Saturday, July 4, 2015

2002-03 Rochester Americans Rory Fitzpatrick Jersey

We celebrate the Fourth of July with the most appropriate jersey possible on America's birthday.

The patriotically named Rochester Americans were founded in 1956, making them the second oldest franchise in the American Hockey League by far, with the third oldest still active team having been founded in 1992.

The Americans have made it to the Calder Cup Finals 16 times, having won the championship six times, first in a run of success that encompassed 1965, 1966 and 1968 as well as an appearance in the finals in 1967, the only team to reach the finals in four consecutive seasons. Other championship titles came in 1983, 1987 and most recently in 1996.

Rochester Americans 1995-96
The Calder Cup champion 1995-96 Rochester Americans

Well known players from the early days of the Rochester franchise include goalie Gerry Cheevers, future Islanders coach Al Arbour, future Bruins coach and TV commentator Don CherryJim Pappin and Mike Walton.

Cherry Americans
Rochester American Don Cherry

After a down period in the late 1960's under the ownership of the Vancouver Canucks, when the team finished last for four straight seasons, local owners purchased the club and installed the dynamic Cherry as coach and general manager which paid dividends as the Americans finished with the best regular season record in 1973-74.

The Americans were later purchased by the owners of the Buffalo Sabres, which naturally led to their becoming the Sabres AHL affiliate, a partnership which lasted from 1979 to 2008, the longest such partnership in AHL history at 29 years which included three championships. Following three seasons apart, circumstances changed which brought the two clubs back together again when new Sabres owner Terry Pegula purchased the Americans in time for the 2011-12 season.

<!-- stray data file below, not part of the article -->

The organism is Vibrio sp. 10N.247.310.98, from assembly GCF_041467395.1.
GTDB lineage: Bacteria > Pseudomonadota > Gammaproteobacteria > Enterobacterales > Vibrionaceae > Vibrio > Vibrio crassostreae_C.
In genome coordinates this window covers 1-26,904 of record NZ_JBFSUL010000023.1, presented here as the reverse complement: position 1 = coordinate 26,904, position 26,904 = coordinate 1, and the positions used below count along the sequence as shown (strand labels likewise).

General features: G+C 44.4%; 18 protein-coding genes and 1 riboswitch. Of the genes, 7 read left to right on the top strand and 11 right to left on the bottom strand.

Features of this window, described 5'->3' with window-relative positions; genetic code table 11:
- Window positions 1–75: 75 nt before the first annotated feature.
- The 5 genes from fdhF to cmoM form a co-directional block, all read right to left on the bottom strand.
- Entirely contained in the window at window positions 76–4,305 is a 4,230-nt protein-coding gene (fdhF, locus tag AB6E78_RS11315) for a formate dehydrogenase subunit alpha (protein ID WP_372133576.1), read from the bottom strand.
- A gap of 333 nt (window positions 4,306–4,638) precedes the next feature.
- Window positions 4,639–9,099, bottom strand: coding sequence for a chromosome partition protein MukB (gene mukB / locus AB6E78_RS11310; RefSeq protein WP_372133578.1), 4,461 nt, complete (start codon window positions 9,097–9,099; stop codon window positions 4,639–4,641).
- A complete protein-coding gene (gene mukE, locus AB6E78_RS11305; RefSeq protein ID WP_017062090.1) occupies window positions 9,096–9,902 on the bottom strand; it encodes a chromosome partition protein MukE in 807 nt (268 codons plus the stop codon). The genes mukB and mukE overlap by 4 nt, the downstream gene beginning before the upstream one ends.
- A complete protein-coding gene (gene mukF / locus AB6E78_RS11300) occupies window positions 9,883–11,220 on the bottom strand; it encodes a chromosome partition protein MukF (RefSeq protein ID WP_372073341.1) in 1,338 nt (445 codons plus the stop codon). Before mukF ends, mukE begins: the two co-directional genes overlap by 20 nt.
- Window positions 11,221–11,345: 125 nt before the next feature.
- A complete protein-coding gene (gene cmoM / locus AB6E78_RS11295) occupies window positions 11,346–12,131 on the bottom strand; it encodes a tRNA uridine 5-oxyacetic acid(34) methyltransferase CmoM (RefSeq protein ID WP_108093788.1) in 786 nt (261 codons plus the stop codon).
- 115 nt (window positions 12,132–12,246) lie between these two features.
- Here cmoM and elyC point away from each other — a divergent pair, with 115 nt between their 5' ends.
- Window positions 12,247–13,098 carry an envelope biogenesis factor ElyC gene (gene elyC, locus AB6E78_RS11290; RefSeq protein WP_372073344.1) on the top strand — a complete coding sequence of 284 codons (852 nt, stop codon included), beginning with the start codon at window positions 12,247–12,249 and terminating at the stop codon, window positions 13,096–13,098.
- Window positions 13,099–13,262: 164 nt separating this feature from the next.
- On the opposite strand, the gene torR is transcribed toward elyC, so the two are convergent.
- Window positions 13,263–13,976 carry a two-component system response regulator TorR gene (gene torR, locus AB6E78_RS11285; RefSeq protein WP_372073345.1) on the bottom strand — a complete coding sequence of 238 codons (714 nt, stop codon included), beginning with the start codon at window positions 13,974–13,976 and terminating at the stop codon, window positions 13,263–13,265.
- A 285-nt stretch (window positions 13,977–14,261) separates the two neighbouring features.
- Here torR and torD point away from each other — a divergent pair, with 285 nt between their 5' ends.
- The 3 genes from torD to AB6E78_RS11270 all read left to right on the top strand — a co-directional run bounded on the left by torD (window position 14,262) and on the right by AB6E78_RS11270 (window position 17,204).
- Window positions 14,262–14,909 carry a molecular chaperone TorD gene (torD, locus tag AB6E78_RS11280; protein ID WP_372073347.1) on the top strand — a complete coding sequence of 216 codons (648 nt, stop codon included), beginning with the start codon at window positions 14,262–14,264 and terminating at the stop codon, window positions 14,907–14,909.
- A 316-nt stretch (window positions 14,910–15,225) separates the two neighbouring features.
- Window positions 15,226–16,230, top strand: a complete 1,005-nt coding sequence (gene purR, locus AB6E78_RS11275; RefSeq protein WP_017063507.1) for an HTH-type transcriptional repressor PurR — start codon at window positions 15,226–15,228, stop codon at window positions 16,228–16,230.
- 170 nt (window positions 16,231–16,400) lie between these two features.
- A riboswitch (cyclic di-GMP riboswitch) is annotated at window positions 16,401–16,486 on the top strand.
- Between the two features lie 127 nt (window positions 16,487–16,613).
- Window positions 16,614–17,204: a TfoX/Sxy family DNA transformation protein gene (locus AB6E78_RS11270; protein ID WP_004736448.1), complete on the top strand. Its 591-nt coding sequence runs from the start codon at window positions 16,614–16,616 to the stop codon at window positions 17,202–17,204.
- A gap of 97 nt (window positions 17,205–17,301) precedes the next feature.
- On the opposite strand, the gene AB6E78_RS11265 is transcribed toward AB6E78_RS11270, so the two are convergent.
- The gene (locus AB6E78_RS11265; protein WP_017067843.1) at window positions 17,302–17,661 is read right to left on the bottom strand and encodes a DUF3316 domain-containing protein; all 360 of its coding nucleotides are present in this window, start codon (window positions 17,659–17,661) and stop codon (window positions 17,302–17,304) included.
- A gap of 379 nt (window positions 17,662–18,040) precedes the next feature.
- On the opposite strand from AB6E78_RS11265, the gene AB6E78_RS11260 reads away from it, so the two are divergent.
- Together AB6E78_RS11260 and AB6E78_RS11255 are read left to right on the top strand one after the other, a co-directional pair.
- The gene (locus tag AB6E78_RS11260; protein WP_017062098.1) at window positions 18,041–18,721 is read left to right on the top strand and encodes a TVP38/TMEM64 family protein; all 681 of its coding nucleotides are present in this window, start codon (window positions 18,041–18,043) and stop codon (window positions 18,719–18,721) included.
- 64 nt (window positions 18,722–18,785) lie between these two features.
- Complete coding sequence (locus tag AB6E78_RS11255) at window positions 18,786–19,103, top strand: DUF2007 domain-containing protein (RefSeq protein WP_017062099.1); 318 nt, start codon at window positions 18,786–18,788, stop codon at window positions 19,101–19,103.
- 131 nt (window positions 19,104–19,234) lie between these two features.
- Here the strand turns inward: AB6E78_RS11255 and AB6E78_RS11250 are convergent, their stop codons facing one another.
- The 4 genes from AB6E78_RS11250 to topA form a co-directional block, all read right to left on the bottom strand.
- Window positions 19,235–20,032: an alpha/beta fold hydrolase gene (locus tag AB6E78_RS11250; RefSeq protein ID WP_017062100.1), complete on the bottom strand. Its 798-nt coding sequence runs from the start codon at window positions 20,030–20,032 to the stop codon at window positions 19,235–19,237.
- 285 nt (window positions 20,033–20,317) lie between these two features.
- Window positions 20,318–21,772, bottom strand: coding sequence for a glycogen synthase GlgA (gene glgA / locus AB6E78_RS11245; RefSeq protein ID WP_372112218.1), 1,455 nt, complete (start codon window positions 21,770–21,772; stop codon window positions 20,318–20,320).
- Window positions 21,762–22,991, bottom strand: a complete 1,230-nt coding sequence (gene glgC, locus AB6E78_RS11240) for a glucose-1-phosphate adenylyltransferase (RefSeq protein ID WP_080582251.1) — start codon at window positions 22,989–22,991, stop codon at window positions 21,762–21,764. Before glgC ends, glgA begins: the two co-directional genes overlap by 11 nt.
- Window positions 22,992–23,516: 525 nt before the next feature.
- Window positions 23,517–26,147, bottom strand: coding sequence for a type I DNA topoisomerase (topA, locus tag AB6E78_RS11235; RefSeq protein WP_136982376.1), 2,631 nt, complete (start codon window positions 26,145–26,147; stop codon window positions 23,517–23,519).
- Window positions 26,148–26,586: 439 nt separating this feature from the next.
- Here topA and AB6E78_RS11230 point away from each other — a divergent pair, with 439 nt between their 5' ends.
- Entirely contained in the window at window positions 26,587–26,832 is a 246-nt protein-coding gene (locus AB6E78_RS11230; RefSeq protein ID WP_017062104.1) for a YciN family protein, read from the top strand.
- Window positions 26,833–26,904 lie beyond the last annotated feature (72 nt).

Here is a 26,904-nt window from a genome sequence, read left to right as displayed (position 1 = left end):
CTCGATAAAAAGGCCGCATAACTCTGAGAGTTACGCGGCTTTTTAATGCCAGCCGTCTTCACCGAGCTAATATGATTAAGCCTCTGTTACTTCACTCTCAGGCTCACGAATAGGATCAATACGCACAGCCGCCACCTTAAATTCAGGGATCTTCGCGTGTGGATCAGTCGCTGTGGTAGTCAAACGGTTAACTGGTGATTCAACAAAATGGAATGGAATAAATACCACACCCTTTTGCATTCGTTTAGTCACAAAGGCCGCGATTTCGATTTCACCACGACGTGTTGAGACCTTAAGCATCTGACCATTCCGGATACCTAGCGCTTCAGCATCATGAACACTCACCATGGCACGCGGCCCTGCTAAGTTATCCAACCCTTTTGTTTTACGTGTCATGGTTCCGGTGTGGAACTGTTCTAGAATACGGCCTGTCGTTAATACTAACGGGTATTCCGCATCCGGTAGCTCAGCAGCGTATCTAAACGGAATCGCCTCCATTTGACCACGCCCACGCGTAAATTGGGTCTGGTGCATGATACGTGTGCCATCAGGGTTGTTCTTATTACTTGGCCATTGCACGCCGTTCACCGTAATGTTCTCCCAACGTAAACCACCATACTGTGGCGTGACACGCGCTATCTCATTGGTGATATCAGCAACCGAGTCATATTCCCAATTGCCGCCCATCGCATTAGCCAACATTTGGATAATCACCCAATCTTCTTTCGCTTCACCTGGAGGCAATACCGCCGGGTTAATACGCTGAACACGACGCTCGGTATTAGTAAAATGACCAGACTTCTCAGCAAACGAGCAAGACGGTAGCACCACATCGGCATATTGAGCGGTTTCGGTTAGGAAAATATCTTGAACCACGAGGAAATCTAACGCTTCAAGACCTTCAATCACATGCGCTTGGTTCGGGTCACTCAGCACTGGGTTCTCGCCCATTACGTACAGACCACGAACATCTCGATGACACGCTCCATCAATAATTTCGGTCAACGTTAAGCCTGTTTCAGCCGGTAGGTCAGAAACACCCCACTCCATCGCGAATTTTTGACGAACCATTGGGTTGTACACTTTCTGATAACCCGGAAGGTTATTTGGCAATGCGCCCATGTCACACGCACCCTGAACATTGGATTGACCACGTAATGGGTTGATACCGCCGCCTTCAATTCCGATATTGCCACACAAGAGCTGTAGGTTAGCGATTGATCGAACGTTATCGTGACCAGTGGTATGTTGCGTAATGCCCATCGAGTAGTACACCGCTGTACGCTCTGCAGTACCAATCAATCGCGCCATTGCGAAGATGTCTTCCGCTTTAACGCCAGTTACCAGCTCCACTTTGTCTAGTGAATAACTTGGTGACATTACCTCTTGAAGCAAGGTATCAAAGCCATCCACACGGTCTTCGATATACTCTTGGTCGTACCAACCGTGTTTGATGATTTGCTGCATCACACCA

The 2013-14 season for the Americans was a memorable one, as the team hosted the AHL Outdoor Classic and then became the first AHL team in 17 years to participate in the long-running Spengler Cup tournament in Switzerland.

Two numbers have been retired by the team in honor of three players, the #6 for Red Armstrong and #9 for both Dick Gamble and Jody Gage, who broke Gamble's team scoring records.

Gage Americans
Jody Gage

Recognizable names to have played for the Americans include Maxim Afingenov, Donald Audette, Martin Biron, Brian Campell, Randy Cunneyworth, Benoit Houge, Ales Kotalik, Uwe Krupp, Mike Milbury, Ryan Miller, Jason Pominville, Darren Puppa, Thomas Vanek and even Grant Fuhr.

Vanek Americans
Thomas Vanek in the Americans flashy alternate stars and stripes sweater

Today's featured jersey is a 2002-03 Rochester Americans Rory Fitzpatrick jersey. With it's red, white and blue color scheme, patriotic sheild logo and #4, we couldn't think of a more appropriate jersey for the Fourth of July, as it even features sponsorship from a local Chevrolet dealer. All you need while wearing this one would be for your mom to serve you some apple pie!

With it's shield crest, classic Northwestern striping pattern and shoulders decorated with basic stars, this jersey's understated elegance creates a timeless look often left behind in this modern age of excessive piping and gimmicky fonts. A true classic jersey in every sense.